Is this just me getting old, or are the internet and social media creating new words and phrases at an incredible rate? I frequent an on-line forum sometimes and all the talk is about the “woke generation” and “cancel culture”, terms which would have meant nothing to me one or two years ago.

I nearly called this post “Newspeak”, referring to a newly developing language – but of course that’s been famously used in the novel 1984. Newspeak was an imposed reduction in vocabulary designed to prevent people from being able to verbalise any thoughts deemed unacceptable by the authoritarian state.

What we have today is the opposite. Social changes driven by the overconnected masses are leading to the development of concepts which simply did not exist in the prior history of our language. New words are needed.

So, on the web, “influencers” are “gate-keeping” in case we are being “transphobic” or a “TERF” and “misgendering” people. In the US, the “MAGAs” and are still listening to the “fake news” delivered by the deposed “POTUS”. Globally, “anti-vaxxers” and those “covidiots” who refuse to practice “social distancing” are imperilling our goal of “herd immunity”. And, as it turns out, I’m “on the spectrum” or an “autie”, while most of you are “neurotypical”. It’s hard to keep up… but isn’t this linguistic-conceptual expansion actually quite wonderful?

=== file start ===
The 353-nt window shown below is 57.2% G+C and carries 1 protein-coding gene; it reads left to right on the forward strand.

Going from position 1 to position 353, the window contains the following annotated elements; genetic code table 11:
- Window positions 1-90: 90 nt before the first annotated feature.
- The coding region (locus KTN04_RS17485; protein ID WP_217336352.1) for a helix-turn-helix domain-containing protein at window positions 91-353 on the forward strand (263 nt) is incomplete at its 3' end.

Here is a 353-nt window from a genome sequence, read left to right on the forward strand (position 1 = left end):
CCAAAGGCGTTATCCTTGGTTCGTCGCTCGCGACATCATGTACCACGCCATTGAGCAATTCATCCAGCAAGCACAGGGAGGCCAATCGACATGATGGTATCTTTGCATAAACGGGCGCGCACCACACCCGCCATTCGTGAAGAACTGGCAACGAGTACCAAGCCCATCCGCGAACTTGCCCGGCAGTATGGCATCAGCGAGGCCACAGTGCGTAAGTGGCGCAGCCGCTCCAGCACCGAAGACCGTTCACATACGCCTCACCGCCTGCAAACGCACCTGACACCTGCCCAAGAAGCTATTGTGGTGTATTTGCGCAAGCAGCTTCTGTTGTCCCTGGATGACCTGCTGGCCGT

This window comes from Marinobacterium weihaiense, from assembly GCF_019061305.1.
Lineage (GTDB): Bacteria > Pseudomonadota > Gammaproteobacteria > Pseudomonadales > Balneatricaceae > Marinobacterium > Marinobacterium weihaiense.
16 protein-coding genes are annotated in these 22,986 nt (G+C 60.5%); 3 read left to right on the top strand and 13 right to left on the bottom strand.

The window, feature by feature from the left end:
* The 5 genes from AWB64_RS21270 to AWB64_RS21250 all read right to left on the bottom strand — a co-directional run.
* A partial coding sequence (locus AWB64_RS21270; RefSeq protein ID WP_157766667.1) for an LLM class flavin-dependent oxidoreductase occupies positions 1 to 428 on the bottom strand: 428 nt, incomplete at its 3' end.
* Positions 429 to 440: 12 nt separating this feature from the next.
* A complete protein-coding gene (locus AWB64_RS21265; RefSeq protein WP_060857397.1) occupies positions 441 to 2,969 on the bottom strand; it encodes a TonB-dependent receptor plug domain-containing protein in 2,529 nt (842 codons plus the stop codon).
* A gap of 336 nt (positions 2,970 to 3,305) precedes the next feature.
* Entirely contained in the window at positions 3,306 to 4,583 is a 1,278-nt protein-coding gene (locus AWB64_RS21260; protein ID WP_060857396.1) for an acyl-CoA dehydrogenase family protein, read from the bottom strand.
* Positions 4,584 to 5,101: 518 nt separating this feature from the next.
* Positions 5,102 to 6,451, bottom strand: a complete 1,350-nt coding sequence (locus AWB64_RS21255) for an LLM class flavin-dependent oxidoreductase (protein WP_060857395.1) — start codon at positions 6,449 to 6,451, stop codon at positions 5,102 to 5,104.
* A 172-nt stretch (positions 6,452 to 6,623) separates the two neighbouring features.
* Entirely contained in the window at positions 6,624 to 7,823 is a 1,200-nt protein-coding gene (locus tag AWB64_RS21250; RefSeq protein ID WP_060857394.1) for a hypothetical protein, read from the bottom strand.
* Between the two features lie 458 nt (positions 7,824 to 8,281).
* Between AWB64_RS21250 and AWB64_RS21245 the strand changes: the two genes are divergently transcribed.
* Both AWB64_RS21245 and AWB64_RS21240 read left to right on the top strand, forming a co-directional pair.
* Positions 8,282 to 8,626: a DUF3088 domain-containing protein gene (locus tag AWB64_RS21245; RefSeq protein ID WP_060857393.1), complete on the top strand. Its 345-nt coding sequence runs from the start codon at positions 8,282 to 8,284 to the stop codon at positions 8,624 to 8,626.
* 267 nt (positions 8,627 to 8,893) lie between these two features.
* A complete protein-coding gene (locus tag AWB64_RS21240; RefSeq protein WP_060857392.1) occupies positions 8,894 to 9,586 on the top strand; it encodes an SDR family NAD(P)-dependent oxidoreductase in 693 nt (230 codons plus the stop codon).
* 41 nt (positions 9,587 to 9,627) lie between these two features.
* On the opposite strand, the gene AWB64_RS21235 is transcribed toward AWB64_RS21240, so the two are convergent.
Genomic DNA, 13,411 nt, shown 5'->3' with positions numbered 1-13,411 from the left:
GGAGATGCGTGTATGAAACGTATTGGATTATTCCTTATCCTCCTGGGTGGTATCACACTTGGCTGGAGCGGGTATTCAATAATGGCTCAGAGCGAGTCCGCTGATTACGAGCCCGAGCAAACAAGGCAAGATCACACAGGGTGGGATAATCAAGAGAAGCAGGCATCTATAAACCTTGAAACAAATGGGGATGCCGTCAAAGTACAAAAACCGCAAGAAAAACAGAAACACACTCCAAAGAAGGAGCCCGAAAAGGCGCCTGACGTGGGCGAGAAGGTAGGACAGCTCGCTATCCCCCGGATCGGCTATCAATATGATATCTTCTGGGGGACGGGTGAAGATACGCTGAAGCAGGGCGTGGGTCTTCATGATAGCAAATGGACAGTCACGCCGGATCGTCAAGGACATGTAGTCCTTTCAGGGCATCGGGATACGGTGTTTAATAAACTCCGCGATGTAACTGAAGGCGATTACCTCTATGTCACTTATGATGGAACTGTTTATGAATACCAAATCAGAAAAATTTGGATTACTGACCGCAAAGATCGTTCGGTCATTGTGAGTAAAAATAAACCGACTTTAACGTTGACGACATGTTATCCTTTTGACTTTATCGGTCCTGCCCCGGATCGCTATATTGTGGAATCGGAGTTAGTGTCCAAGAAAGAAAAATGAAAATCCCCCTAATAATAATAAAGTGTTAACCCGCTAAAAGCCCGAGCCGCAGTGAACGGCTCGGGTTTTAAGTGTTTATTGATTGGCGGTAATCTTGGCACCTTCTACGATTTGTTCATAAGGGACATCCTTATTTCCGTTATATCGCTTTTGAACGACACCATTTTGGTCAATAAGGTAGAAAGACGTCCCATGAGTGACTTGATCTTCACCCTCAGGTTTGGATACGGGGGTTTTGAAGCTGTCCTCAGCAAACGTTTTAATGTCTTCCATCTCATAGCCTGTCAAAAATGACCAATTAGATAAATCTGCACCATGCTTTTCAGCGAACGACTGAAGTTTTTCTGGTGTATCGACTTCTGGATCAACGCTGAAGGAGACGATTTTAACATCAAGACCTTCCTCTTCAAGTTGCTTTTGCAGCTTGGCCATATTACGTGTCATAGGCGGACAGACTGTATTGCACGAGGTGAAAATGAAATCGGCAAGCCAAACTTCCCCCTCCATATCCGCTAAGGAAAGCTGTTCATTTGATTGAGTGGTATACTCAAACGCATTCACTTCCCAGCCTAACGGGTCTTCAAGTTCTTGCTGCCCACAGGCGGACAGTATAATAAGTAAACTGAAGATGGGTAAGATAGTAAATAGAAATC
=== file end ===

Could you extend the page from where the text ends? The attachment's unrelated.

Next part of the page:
I’ll tell you what brought this to mind. (Do I need a “trigger warning” on this part? I’m going to mention sexual assault, but only in an academic, linguistic sense).

I was just noticing that the news today was filled with debate over sexual assault allegations in the government. This is another of those things that society (and especially the “#metoo movement”) is becoming more open about discussing.

And it occurred to me that we don’t have an appropriate word to describe the women involved. We used to call them “victims”, but that fell out of favour for obvious reasons (though we still refer to “victim blaming”?) Now we have “assault survivors”. But does that not seem wrong, or at least illogical, if used to describe someone who escaped an experience that was traumatic, but unlikely to be fatal?

So I was left scratching my head, searching for the right word. Perhaps “assault sufferers” would be a better term? It would at least imply a recognition that a level of suffering may continue past the event itself. Yet it seems clunky.

But then I realised my linguistic failure didn’t matter. There are thousands (maybe even millions?) of people out there watching the same kinds of news and having the same kinds of thoughts. The odds are, within a year, Inter-speak will have provided a new word that fits.

Modern interwebbed society, eh? Equal parts batshit crazy and kind of wonderful.

One thought on “Inter-speak”

Leave a Reply

Fill in your details below or click an icon to log in: Logo

You are commenting using your account. Log Out /  Change )

Twitter picture

You are commenting using your Twitter account. Log Out /  Change )

Facebook photo

You are commenting using your Facebook account. Log Out /  Change )

Connecting to %s

%d bloggers like this: